Thursday, January 31, 2008

Cattlemen lose verdict at the Eighth Circuit Court of Appeals but go away with an English lesson. 071586P.pdf 01/29/2008 Herman Schumacher v. Cargill Meat Solutions Corp. U.S. Court of Appeals Case No: 07-1586 and No: 07-1588 and No: 07-1590 U.S. District Court for the District of South Dakota - Aberdeen [PUBLISHED] [Beam, Author, with Melloy and Shepherd, Circuit Judges] The Packers and Stockyards Act Section 202(e) (7 U.S.C. § 192(e)) did not apply when Packers who paid cattlemen less for their livestock because the US Department of Agriculture published erroneous "cut-out" prices for six weeks in 2001 (Livestock Mandatory Reporting Act (LMRA)7 U.S.C. § 1635f). Cattlemen sued several large meatpackers for violating the Packers and Stockyards Act when the USDA's published prices for packers' cut-out prices were too low. Cut-out prices are the average of separate boxed beef prices. The jury found for the cattlemen on their 202(e) {market manipulation} complaint that the packers' reliance on the erroneous price data was unlawful control of the cattle market. The cattlemen lost their 202(a) {price discrimination} complaint at trial. Eighth Circuit reverses, finding 202(e) liability for the "effect of manipulating or controlling prices" required intentional conduct. "Controlling" is to the Eighth Circuit just a little nicer version of "manipulating" so either way, the plaintiffs needed to prove intent, which they did not. Reversed with directions to dismiss. "Or" (can be) interpretative or expository of the preceding word. For instance, "or" is often used in the sense of "to wit," "that is to say," or simply a broadened or narrowed explanation of the same thing. We find that Congress intended "or" to be given an explanatory interpretation. Indeed, "manipulate," according to Merriam-Webster's Collegiate Dictionary, is defined in terms of control. Thus, under the statute, control is simply a more benign and slightly less invidious way of achieving manipulation, both requiring an intentional act to animate the result. In sum, we conclude that to prove a violation of § 202(e), a plaintiff must show that a packer intentionally committed unlawful conduct. Therefore, the district court erred when it instructed the jury that a showing of intent was not required and reversal of the district court is necessary.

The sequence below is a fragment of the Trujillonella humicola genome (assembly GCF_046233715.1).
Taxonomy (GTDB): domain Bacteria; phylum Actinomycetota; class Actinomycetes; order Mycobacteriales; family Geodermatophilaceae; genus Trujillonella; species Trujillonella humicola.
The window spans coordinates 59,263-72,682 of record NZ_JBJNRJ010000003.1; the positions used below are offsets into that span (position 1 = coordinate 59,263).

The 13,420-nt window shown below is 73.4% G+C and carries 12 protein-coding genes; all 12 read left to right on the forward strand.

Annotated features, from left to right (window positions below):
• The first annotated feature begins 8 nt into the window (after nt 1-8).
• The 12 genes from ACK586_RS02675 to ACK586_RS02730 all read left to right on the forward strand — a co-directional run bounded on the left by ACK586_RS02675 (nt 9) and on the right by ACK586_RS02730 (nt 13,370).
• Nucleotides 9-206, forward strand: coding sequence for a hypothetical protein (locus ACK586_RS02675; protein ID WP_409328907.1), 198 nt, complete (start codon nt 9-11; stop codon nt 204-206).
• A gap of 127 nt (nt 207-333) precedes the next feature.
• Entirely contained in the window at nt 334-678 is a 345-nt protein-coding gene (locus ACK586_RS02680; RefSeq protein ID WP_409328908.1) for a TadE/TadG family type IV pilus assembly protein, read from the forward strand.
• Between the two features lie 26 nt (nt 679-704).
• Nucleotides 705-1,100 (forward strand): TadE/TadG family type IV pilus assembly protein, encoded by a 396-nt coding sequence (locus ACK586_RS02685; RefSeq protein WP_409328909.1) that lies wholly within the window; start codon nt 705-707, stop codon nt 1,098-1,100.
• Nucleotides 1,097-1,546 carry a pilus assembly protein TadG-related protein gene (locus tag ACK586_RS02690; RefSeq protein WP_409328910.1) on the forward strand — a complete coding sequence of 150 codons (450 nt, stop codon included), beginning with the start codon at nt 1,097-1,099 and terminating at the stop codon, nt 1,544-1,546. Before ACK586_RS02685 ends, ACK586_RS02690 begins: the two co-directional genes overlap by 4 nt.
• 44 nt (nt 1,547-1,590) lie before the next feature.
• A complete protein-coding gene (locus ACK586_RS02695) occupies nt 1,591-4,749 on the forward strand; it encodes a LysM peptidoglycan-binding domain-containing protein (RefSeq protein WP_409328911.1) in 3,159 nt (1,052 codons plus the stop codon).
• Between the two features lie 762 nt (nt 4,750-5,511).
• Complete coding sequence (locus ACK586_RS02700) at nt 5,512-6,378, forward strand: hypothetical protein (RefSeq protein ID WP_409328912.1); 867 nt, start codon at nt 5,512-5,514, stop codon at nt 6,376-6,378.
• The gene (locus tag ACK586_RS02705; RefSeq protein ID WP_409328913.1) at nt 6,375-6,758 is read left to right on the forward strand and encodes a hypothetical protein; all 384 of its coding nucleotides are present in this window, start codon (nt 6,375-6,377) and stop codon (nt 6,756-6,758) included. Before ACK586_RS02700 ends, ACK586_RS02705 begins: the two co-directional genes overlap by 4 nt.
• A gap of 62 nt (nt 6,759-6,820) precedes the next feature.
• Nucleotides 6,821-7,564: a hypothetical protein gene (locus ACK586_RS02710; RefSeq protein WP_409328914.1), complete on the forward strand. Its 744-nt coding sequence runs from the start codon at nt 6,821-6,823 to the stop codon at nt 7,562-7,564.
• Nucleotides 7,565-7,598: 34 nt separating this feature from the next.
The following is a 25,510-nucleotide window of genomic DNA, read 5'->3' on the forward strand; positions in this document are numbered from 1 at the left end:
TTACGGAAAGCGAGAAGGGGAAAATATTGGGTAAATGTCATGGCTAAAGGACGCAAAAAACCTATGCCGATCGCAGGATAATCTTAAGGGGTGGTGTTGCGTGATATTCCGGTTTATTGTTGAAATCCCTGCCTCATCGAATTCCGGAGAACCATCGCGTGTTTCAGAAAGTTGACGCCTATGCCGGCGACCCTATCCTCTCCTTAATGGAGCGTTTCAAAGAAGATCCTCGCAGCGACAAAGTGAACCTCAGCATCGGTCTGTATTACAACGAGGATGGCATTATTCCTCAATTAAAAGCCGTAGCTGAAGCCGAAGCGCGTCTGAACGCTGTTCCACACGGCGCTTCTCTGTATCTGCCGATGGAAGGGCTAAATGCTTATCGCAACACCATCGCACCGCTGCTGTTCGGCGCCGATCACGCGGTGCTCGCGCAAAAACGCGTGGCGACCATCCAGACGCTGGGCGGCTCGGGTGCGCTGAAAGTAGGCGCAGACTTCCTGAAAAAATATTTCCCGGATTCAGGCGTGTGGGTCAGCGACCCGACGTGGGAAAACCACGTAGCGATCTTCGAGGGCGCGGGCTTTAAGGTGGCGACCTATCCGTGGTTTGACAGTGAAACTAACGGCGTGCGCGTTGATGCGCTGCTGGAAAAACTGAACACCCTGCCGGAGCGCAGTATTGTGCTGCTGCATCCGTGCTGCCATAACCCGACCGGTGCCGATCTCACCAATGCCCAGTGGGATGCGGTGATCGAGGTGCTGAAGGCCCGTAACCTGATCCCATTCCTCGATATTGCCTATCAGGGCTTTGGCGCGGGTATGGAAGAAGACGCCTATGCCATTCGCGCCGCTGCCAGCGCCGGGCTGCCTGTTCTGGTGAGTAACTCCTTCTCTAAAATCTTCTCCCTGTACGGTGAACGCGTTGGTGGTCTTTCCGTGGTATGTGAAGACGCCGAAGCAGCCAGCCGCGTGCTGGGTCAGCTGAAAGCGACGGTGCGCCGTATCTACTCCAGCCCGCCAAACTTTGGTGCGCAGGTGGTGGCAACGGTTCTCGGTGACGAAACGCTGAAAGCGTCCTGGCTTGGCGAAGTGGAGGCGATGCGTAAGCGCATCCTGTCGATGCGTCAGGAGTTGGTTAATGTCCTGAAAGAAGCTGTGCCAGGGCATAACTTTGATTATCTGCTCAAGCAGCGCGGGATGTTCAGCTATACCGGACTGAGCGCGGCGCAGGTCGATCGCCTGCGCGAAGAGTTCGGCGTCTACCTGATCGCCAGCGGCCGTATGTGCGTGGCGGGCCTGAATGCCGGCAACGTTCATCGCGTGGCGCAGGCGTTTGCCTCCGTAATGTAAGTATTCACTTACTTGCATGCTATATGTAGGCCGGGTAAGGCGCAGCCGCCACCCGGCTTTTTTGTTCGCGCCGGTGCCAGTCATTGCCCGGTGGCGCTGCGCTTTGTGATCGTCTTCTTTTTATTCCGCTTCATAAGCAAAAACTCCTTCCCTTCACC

1 comment:

Anonymous said...

Perhaps most shocking of all was that the court reversed with directions to dismiss i.e. didn't order a new trial. So now that the plaintiffs have learned what the 8th Circuit says the law is, they aren't given a chance to prove their case under that "new" interpretation.

Jeanelle Lust